China is suspected of forging NATO Commander page on Facebook

NATO officials have confirmed that Admiral James Stavridis was the target of a Facebook scam.

Cyber hackers used a fake page of Navy Admiral James G. Stavridis, the Supreme Commander of Europe Allied Forces, on Facebook to find out information about him from his friends, reported The Telegraph.

The Guardian directly blames the attack on Chinese cyber-spies. At the same time NATO officials said they did not have information about who is behind the attack.

Attackers on behalf Stavridis, “add friends” with senior military officials of Great Britain. To do this, they created a page identical to the real one. It’s unkown for how long hackers operate and how much information they were able to get.

It is reported that there were several bogus pages. They were removed last year, but this was the first time of an attack to the representatives of NATO in Europe.

Stavridis became the head of NATO forces in Europe in May 2009, he is an active user of social networks. The Admiral has almost eight thousand fans on Facebook. In particular, he announced on his page the end of the military campaign in Libya in October 2011.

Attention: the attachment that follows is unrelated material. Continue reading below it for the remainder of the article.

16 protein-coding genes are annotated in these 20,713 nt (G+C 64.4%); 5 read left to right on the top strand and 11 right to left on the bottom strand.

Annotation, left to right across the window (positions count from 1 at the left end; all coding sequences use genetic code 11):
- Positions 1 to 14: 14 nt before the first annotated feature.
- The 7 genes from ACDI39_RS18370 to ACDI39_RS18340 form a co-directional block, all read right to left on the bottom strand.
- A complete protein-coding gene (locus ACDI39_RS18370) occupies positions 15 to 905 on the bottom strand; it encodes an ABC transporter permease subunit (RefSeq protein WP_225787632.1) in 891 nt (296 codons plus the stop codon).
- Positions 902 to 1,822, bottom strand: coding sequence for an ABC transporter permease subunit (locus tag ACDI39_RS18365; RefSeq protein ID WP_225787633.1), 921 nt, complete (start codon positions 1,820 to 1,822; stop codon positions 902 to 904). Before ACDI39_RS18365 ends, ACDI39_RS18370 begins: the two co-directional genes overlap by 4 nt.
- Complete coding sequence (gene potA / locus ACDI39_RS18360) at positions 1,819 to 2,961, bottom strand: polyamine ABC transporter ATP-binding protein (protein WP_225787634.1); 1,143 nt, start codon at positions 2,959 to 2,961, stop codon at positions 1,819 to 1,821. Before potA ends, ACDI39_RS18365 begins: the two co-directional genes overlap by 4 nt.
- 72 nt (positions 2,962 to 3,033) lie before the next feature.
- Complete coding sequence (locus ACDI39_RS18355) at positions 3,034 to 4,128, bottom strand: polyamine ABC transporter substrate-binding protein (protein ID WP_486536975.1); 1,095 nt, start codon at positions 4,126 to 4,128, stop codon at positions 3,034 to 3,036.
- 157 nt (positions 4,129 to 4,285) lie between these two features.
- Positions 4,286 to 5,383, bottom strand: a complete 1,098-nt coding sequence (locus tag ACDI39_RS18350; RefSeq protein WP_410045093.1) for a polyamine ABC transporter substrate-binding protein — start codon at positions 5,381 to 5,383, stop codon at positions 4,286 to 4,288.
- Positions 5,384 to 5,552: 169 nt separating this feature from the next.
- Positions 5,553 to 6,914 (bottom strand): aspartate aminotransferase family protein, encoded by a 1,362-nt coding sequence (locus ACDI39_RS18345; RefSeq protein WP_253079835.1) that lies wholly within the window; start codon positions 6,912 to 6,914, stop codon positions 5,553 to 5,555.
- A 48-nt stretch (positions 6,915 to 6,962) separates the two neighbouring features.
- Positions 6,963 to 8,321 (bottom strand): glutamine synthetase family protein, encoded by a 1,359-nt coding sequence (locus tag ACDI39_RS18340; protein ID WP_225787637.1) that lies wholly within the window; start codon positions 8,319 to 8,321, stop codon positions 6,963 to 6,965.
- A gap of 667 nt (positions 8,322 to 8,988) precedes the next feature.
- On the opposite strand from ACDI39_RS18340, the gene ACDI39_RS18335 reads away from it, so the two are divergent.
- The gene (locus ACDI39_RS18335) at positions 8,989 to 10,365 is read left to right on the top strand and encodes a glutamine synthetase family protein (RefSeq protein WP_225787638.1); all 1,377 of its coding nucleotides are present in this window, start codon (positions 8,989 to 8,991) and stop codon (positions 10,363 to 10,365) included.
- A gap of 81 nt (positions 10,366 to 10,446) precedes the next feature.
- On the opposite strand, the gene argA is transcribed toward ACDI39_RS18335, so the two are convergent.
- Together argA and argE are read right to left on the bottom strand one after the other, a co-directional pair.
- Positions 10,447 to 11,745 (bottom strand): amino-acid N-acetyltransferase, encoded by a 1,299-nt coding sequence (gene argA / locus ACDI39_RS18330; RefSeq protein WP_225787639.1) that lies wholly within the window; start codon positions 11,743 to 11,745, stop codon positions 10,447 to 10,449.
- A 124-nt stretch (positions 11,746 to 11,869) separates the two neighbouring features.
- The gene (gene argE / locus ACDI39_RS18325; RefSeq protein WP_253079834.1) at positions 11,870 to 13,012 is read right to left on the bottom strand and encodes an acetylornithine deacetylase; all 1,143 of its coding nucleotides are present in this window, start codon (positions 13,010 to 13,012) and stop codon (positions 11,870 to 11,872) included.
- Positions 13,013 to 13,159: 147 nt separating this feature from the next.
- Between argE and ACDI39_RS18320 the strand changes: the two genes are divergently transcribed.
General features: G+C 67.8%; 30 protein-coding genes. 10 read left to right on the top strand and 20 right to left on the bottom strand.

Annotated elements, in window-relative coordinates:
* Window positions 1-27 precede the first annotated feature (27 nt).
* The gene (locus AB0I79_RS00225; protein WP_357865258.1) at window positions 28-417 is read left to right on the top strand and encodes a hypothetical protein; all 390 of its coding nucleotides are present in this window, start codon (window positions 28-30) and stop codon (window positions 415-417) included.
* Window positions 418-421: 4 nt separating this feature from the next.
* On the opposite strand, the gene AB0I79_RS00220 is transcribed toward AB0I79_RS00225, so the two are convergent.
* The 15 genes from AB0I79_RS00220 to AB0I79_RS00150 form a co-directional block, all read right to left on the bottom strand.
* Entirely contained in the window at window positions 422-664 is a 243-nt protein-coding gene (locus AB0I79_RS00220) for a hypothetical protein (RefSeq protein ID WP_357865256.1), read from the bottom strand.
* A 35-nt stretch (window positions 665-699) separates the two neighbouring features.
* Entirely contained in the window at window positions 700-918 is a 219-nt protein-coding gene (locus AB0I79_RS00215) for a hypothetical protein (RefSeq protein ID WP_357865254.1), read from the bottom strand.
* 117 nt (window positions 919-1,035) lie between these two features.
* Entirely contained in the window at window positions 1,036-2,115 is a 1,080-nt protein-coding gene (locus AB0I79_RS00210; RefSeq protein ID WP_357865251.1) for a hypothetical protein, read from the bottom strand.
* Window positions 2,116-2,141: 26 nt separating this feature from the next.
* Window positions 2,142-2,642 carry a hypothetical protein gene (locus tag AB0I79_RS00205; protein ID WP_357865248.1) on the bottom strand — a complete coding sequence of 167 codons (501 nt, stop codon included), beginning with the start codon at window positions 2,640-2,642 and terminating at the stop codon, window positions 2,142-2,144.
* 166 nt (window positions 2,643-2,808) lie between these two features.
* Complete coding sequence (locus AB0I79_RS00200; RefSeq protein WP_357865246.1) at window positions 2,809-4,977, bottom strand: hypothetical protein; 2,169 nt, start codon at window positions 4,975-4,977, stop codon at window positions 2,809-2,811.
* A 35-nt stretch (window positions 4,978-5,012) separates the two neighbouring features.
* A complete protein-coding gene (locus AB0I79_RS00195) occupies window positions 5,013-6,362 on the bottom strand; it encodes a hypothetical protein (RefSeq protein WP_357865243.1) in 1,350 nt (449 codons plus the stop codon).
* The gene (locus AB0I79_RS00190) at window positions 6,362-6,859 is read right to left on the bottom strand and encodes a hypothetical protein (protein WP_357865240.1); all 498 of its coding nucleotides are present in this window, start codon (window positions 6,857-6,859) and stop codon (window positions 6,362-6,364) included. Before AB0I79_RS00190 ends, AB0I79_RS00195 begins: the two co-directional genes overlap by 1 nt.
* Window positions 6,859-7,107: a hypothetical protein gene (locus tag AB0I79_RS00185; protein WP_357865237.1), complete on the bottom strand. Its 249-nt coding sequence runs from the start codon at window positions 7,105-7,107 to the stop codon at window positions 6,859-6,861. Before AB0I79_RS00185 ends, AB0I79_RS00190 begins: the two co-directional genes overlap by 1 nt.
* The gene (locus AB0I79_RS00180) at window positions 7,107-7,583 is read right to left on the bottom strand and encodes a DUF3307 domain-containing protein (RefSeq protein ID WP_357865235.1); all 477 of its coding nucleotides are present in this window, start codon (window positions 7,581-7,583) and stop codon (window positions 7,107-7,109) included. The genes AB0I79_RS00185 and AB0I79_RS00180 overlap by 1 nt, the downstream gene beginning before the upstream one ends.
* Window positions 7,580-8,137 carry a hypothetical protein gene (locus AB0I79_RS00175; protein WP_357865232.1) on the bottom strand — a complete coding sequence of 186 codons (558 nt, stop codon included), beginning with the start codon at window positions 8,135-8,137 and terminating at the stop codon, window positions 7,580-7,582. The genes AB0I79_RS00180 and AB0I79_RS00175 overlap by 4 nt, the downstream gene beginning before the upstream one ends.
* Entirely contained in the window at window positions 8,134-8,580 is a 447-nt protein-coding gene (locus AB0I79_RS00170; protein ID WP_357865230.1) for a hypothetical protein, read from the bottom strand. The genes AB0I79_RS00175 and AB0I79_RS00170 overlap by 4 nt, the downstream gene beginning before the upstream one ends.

Stavridis have an account on Twitter for more than nine thousand followers.

Chinese hackers are not the first time accused of using Facebook in their hacking activities. As noted by The Telegraph, in 2011 in an operation codenamed “Night Dragon”, hackers used information from the pages of the heads of major oil and gas companies in the social network to find out their passwords and other data.

It was found that the attackers acted with the Chinese territory, and only on weekdays from 9:00 am to 5:00 pm local time. This led to the speculation that the activities of hackers is their main place of work – in the office or at the government facility. The Chinese authorities usually deny any involvement in the cyber-attacks from the territory of the country.